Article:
Finally here is an example of direct output to sys.stdout that can likewise be redirected to a file. print is nearly equivalent to:

    sys.stdout.write("Hello world\n") # \n= newline

    Of course we can usually achieve the same effects using format strings if we know what the data looks like but if we don't know what the data will look like till runtime then its often easier to just send it to stdout rather than try to build a complex format string at runtime.

    Redirecting stdin & stdout

    So how do we redirect stdin and stdout to files? We can do it directly within our program using the normal Python file handling techniques which we will cover shortly, but the easiest way is to do it via the operating system.

    This is how the operating system commands work when we use redirection at the command prompt:

    C:> dir
    C:> dir > dir.txt

    The first command prints a directory listing to the screen. The second prints it to a file. By using the '>' sign we tell the program to redirect stdout to the file dir.txt.

    We would do the same with a Python program like this:
    $ python > result.txt

    Which would run but instead of displaying the output on screen it would write it to the file result.txt. We could see the output later using a text editor like notepad.

    (Note that the $ prompt shown above is the standard for Linux users - just in case they were feeling neglected!)

    To get stdin to point at a file we simply use a < sign rather than a > sign. Here is a complete example:

    First create a file called containing the following code:

    import sys
    inp = sys.stdin.readline()
    while inp.strip() != '':
       print( inp )
       inp = sys.stdin.readline()

    Note: The strip() simply chops off the newline character that is retained when reading from stdin, input() does that for you as a convenience. You can now try running that from a command prompt:

    $ python

    The result should be a program that echos back anything you type until you enter a blank line.

    Now create a simple text file called input.txt containing some lines of text. Run the last program again, redirecting input from input.txt:

    $ python < input.txt

    Python echos back what was in the file. But you might recall that we said that print() and input() actually use stdin and stdout internally? That means we can replace the stdin stuff in with input() like this:

    inp = input()
    while inp != '':
       print( inp )
       inp = input()

    Which is much easier in most cases.

    By using this technique with multiple different input files we can quickly and easily test our programs for a variety of scenarios (for example bad data values or types) and do so in a repeatable and reliable manner. We can also use this technique to handle large volumes of data from a file while still having the option to input the data manually for small volumes using the same program. Redirecting stdin and stdout is a very useful trick for the programmer, experiment and see what other uses you can find for it.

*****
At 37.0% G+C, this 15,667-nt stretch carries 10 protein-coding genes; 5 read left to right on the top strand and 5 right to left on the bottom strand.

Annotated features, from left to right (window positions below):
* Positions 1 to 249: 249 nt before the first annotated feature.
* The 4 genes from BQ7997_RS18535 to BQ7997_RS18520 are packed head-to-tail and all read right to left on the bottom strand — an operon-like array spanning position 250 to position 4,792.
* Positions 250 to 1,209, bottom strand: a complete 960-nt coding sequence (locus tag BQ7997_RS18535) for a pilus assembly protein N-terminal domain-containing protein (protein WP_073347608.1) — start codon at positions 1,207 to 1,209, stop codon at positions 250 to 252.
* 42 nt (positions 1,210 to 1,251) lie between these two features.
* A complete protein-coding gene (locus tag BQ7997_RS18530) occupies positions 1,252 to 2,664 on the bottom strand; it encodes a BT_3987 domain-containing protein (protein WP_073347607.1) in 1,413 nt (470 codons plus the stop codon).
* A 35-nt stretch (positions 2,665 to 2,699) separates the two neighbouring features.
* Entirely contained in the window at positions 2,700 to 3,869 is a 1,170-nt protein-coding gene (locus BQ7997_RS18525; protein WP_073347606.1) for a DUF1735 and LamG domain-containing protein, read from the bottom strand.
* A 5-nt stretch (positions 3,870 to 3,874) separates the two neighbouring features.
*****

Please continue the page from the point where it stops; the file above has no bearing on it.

There is a known bug in Windows XP that breaks input redirection. (If anyone knows whether this has been fixed in Vista please let me know via the email link at the bottom of the page.) If you start your program by just typing in the script name, rather than explicitly typing in python before it, Windows will not display the results on the console! There is a registry hack to fix this on Microsoft's web site, although even the hack isn't quite correct! You need to look under HKEY_CURRENT USER instead of HKEY_LOCAL_MACHINE as recommended on the web page. My recommendation is to always explicitly invoke python when dealing with redirected input or output! (Thanks go to Tim Graber for spotting this and to Tim Peters for telling me about the registry hack to fix it.)

    Command Line Parameters

    One other type of input is from the command line. For example when you run your text editor from an operating system command line, like:

    $ EDIT Foo.txt

    What happens is that the operating system calls the program called EDIT and passes it the name of the file to edit, Foo.txt in this case. So how does the editor read the filename?

    In most languages the system provides an array or list of strings containing the command line words. Thus the first element will contain the command itself, the second element will be the first argument, etc. There may also be some kind of magic variable (often called something like argc, for "argument count") that holds the number of elements in the list.

    In Python that list is held by the sys module and called argv (for 'argument values'). Python doesn't need an argc type value since the usual len() method can be used to find the length of the list, and in most cases we don't even need that since we just iterate over the list using Python's for loop, like this:

    import sys
    for item in sys.argv:
        print( item )
    print( "The first argument was:", sys.argv[1] )

    Note that this only works if you put it in a file (say and execute it from the operating system prompt like this:

    C:\PYTHON\PROJECTS> python 1 23 fred
    The first argument was: 1

    VBScript and JavaScript

    Being web page based the concept of command line arguments doesn't really arise. If we were using them within Microsoft's Windows Script Host environment the situation would be different, and WSH provides a mechanism to extract such arguments from a WshArguments object populated by WSH at run time.

    That's really as far as we'll go with user input in this course. It's very primitive but you can write useful programs with it. In the early days of Unix or PCs it's the only kind of interaction you got. Of course GUI programs read input too and we will look more closely at how that's done much later in the tutorial.

    Points to remember
    • Use input() for reading strings.
    • input() can display a string to prompt the user.
    • EasyGui provides a GUI style mechanism equivalent to input() and print()
    • Command line arguments can be obtained from the argv list imported from the sys module in Python, where the first item is the name of the program.

    Previous  Next  Contents

    If you have any questions or feedback on this page send me mail at: